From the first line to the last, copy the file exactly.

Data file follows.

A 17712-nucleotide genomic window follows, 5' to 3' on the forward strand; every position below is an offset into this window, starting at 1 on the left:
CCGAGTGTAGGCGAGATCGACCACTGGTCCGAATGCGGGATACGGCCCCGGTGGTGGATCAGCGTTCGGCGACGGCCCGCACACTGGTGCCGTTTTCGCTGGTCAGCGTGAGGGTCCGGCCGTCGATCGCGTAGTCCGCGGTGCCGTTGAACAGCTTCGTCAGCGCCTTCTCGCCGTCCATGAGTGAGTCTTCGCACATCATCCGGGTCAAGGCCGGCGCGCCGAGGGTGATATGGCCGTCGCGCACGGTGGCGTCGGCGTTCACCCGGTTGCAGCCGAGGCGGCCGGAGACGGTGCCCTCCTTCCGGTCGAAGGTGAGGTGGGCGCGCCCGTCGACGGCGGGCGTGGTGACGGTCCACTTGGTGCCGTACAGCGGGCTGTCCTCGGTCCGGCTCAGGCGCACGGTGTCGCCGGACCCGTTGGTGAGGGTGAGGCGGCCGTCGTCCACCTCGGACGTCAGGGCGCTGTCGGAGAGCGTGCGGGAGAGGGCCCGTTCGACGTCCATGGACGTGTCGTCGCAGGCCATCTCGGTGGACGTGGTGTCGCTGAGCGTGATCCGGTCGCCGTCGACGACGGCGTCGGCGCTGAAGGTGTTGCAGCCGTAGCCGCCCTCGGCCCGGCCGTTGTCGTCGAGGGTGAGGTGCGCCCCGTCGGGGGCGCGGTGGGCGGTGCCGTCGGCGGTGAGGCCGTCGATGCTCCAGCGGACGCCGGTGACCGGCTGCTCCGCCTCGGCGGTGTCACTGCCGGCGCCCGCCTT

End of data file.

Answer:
A 17712-nucleotide genomic window follows, 5' to 3' on the forward strand; every position below is an offset into this window, starting at 1 on the left:
CCGAGTGTAGGCGAGATCGACCACTGGTCCGAATGCGGGATACGGCCCCGGTGGTGGATCAGCGTTCGGCGACGGCCCGCACACTGGTGCCGTTTTCGCTGGTCAGCGTGAGGGTCCGGCCGTCGATCGCGTAGTCCGCGGTGCCGTTGAACAGCTTCGTCAGCGCCTTCTCGCCGTCCATGAGTGAGTCTTCGCACATCATCCGGGTCAAGGCCGGCGCGCCGAGGGTGATATGGCCGTCGCGCACGGTGGCGTCGGCGTTCACCCGGTTGCAGCCGAGGCGGCCGGAGACGGTGCCCTCCTTCCGGTCGAAGGTGAGGTGGGCGCGCCCGTCGACGGCGGGCGTGGTGACGGTCCACTTGGTGCCGTACAGCGGGCTGTCCTCGGTCCGGCTCAGGCGCACGGTGTCGCCGGACCCGTTGGTGAGGGTGAGGCGGCCGTCGTCCACCTCGGACGTCAGGGCGCTGTCGGAGAGCGTGCGGGAGAGGGCCCGTTCGACGTCCATGGACGTGTCGTCGCAGGCCATCTCGGTGGACGTGGTGTCGCTGAGCGTGATCCGGTCGCCGTCGACGACGGCGTCGGCGCTGAAGGTGTTGCAGCCGTAGCCGCCCTCGGCCCGGCCGTTGTCGTCGAGGGTGAGGTGCGCCCCGTCGGGGGCGCGGTGGGCGGTGCCGTCGGCGGTGAGGCCGTCGATGCTCCAGCGGACGCCGGTGACCGGCTGCTCCGCCTCGGCGGTGTCACTGCCGGCGCCCGCCTT